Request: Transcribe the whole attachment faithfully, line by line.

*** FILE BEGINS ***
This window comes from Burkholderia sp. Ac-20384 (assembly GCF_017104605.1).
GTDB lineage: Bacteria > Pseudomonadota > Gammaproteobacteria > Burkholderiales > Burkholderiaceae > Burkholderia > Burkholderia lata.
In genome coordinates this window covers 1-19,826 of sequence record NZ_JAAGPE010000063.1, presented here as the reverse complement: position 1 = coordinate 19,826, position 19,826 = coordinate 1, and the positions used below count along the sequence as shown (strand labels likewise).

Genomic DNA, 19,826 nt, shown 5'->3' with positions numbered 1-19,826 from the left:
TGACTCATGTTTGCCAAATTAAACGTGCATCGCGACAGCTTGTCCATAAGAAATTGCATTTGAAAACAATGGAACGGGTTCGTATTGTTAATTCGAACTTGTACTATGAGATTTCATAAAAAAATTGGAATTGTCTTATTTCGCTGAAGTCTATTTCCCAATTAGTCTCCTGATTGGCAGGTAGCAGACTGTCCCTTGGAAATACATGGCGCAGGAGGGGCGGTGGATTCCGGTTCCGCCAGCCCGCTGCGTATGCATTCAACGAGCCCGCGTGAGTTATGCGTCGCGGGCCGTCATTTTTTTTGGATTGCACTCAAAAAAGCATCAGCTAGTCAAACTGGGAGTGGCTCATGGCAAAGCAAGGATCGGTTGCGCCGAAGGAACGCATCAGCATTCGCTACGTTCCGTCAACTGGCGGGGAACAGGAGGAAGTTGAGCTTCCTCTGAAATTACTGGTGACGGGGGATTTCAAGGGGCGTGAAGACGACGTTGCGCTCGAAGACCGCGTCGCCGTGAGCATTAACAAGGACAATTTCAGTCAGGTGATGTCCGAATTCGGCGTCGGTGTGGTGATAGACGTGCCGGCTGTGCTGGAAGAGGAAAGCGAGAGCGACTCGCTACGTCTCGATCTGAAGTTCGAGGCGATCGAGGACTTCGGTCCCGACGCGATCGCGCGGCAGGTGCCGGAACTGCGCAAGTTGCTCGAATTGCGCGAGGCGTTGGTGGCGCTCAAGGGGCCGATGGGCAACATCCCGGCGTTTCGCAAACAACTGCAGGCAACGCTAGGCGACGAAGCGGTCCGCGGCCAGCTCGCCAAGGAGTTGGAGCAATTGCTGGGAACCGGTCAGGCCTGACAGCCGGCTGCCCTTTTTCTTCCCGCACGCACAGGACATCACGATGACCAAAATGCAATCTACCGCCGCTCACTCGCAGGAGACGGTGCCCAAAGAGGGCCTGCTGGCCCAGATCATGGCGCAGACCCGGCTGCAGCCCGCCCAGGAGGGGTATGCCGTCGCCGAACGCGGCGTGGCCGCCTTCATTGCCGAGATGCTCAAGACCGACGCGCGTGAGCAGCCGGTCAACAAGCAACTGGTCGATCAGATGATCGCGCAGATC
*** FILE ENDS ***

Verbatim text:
This window comes from Burkholderia sp. Ac-20384 (assembly GCF_017104605.1).
GTDB lineage: Bacteria > Pseudomonadota > Gammaproteobacteria > Burkholderiales > Burkholderiaceae > Burkholderia > Burkholderia lata.
In genome coordinates this window covers 1-19,826 of sequence record NZ_JAAGPE010000063.1, presented here as the reverse complement: position 1 = coordinate 19,826, position 19,826 = coordinate 1, and the positions used below count along the sequence as shown (strand labels likewise).

Genomic DNA, 19,826 nt, shown 5'->3' with positions numbered 1-19,826 from the left:
TGACTCATGTTTGCCAAATTAAACGTGCATCGCGACAGCTTGTCCATAAGAAATTGCATTTGAAAACAATGGAACGGGTTCGTATTGTTAATTCGAACTTGTACTATGAGATTTCATAAAAAAATTGGAATTGTCTTATTTCGCTGAAGTCTATTTCCCAATTAGTCTCCTGATTGGCAGGTAGCAGACTGTCCCTTGGAAATACATGGCGCAGGAGGGGCGGTGGATTCCGGTTCCGCCAGCCCGCTGCGTATGCATTCAACGAGCCCGCGTGAGTTATGCGTCGCGGGCCGTCATTTTTTTTGGATTGCACTCAAAAAAGCATCAGCTAGTCAAACTGGGAGTGGCTCATGGCAAAGCAAGGATCGGTTGCGCCGAAGGAACGCATCAGCATTCGCTACGTTCCGTCAACTGGCGGGGAACAGGAGGAAGTTGAGCTTCCTCTGAAATTACTGGTGACGGGGGATTTCAAGGGGCGTGAAGACGACGTTGCGCTCGAAGACCGCGTCGCCGTGAGCATTAACAAGGACAATTTCAGTCAGGTGATGTCCGAATTCGGCGTCGGTGTGGTGATAGACGTGCCGGCTGTGCTGGAAGAGGAAAGCGAGAGCGACTCGCTACGTCTCGATCTGAAGTTCGAGGCGATCGAGGACTTCGGTCCCGACGCGATCGCGCGGCAGGTGCCGGAACTGCGCAAGTTGCTCGAATTGCGCGAGGCGTTGGTGGCGCTCAAGGGGCCGATGGGCAACATCCCGGCGTTTCGCAAACAACTGCAGGCAACGCTAGGCGACGAAGCGGTCCGCGGCCAGCTCGCCAAGGAGTTGGAGCAATTGCTGGGAACCGGTCAGGCCTGACAGCCGGCTGCCCTTTTTCTTCCCGCACGCACAGGACATCACGATGACCAAAATGCAATCTACCGCCGCTCACTCGCAGGAGACGGTGCCCAAAGAGGGCCTGCTGGCCCAGATCATGGCGCAGACCCGGCTGCAGCCCGCCCAGGAGGGGTATGCCGTCGCCGAACGCGGCGTGGCCGCCTTCATTGCCGAGATGCTCAAGACCGACGCGCGTGAGCAGCCGGTCAACAAGCAACTGGTCGATCAGATGATCGCGCAGATC